Unprotected People Reports: Pertussis
Newborn's Death Emphasizes Need to Consider Pertussis in Differential Diagnosis of Coughing Adults
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|The Immunization Action Coalition (IAC) publishes articles about people who
have suffered or died from vaccine-preventable diseases and periodically devotes
an IAC Express issue to such an article. This is the 76th in our series.
|Lynne Baker suspects she contracted pertussis from a coughing customer in a
bookstore about two weeks before giving birth to her son Nelyn on April 7, 2004.
"She coughed all through labor," her husband reports. "Overnight, it got worse
|Still, when Lynne and Nelyn left the hospital for their home in suburban
Atlanta, Lynne's cough had not been attended to. Twelve days after Nelyn's
birth, on her second visit to her family physician, Lynne received antibiotics.
Four days later, Nelyn began coughing and was hospitalized the following day.
The next morning, April 25, he died. It wasn't until May 5, when the Bakers
returned from burying some of Nelyn's ashes in Michigan, that they learned the
cause of death. The results of bacterial cultures started during his
hospitalization indicated Nelyn had died from pertussis.
|The CDC's "Pink Book"* describes the onset of pertussis as "insidious,"
meaning it develops "so gradually as to be well established before becoming
apparent." Studies indicate pertussis accounts for approximately 20-30 percent
of instances of coughs lasting more than two weeks in adults and adolescents**,
and that adults are often found to be the first case in a household with
multiple pertussis cases. This seems to have been what happened in the Baker
household: Lynne believes she not only passed the disease to her newborn son but
spread it to her two teenage children, her mother, and several members of her
extended family in Michigan. For
adults, the disease is usually mild. For infants, however, it is anything but.
During 1997-2000, 63 percent of infants under six months of age diagnosed with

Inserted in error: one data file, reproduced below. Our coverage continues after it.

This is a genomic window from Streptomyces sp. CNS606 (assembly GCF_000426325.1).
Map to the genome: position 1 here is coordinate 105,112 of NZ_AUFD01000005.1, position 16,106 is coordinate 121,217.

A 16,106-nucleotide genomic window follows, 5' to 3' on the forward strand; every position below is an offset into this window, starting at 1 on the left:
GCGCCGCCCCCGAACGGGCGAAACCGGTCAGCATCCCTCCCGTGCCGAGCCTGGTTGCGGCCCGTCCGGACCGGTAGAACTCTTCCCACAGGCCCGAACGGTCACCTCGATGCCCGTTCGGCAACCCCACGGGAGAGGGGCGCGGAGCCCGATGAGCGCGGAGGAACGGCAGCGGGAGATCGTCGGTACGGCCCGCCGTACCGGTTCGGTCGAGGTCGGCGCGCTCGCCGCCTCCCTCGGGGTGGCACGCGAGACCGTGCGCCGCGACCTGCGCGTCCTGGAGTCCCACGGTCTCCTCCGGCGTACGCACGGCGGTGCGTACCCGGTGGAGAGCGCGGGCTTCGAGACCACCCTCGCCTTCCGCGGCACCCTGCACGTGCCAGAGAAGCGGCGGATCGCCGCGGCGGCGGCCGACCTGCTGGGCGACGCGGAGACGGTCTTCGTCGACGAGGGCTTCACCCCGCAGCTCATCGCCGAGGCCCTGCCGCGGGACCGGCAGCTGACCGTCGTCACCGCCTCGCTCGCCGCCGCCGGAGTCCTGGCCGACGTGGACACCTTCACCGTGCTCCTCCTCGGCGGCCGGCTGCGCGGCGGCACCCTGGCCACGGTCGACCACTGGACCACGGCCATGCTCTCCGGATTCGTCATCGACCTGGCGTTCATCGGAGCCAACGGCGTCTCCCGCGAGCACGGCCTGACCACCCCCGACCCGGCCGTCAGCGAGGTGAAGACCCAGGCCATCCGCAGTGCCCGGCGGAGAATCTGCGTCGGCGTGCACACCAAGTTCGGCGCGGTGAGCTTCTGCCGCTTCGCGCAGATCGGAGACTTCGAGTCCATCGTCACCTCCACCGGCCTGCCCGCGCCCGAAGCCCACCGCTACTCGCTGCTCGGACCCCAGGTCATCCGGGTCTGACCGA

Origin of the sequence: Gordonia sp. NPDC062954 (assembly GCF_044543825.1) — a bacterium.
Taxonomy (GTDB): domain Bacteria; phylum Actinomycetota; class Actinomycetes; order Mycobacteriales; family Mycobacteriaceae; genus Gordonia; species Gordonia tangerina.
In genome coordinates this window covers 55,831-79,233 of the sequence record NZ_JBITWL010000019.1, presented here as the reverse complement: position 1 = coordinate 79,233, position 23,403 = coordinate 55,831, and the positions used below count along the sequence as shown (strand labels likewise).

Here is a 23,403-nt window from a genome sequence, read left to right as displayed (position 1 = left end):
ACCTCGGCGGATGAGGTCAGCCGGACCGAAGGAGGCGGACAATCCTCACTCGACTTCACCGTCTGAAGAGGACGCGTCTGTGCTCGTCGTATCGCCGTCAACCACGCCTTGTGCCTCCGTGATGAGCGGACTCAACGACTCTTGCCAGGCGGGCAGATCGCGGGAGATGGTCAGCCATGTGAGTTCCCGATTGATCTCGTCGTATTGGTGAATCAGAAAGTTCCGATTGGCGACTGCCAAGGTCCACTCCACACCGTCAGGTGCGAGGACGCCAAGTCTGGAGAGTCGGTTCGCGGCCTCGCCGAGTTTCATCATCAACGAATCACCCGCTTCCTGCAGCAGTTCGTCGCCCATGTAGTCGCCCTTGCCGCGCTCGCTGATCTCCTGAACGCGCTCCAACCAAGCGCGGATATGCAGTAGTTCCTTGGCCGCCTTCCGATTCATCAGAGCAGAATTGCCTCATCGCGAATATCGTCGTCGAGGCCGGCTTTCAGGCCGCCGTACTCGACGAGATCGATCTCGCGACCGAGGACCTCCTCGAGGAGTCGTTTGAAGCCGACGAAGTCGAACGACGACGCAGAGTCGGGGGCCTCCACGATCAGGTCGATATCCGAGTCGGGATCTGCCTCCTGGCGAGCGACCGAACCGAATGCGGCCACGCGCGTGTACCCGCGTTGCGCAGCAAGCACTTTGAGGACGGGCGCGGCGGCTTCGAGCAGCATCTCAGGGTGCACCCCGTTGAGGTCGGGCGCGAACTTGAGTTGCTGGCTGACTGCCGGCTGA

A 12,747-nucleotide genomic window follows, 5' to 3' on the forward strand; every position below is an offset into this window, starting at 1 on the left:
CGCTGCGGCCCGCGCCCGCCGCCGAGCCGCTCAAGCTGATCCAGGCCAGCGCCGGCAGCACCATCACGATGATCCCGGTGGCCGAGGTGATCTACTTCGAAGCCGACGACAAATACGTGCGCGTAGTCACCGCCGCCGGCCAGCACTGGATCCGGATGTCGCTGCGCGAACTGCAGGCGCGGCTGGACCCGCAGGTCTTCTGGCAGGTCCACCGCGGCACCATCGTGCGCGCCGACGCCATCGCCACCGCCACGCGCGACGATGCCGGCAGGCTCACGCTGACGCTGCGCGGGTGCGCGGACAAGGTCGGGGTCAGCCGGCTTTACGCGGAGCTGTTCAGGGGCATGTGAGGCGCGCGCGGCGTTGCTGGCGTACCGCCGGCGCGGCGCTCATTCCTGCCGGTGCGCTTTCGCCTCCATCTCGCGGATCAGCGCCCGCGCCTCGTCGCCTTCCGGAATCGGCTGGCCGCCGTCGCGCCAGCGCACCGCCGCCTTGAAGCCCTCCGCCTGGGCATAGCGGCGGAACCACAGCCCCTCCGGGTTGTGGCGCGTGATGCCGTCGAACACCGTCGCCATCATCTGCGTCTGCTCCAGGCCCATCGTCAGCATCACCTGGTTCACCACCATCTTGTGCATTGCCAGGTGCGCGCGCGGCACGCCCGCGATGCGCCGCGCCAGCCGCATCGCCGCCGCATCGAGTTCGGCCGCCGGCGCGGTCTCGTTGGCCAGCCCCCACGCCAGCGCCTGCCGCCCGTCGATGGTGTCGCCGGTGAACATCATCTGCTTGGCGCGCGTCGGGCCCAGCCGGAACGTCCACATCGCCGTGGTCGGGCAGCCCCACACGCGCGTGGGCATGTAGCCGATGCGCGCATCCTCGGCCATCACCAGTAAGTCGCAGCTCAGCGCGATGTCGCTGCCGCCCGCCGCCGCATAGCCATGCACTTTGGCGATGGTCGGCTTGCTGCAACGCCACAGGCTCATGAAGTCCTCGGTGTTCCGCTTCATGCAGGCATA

pertussis required hospitalization, and infants this age accounted for 90
percent of pertussis deaths. It is for this reason that it is imperative that
all physicians, not just those who provide primary care for children, become
knowledgeable about the diagnosis, treatment, and reporting requirements for
pertussis. Had pertussis been suspected as the cause of Lynne's persistent cough
during labor and the weeks following, it's likely she and her immediate family
would have been treated with antibiotics at once. Nelyn might now be alive.
|Physicians now have new adolescent and adult vaccines that can indirectly
help protect infants from pertussis. The Food and Drug Administration recently
approved two single-dose tetanus-diphtheria-pertussis booster vaccines.
GlaxoSmithKline's Boostrix was approved in May 2005 for use in persons ages
10-18 years; sanofi-pasteur's Adacel was approved in June 2005 for use in those
11-64 years of age.
|M.A.J. McKenna reported the Bakers' ordeal in her article "Long-ago bane of
whooping cough making a stealthy resurgence," which was published in the Atlanta
Journal-Constitution September 23, 2004. Copyright 2004, the Atlanta
Journal-Constitution. Reprinted with permission from the Atlanta
Journal-Constitution. Further reproduction, retransmission, or distribution of
these materials without the prior written consent of the Atlanta
Journal-Constitution, and any copyright holder identified in the material's
copyright notice, is prohibited.
|The testimony is as follows:
|Long-ago bane of whooping cough making a stealthy resurgence
By M.A.J. McKenna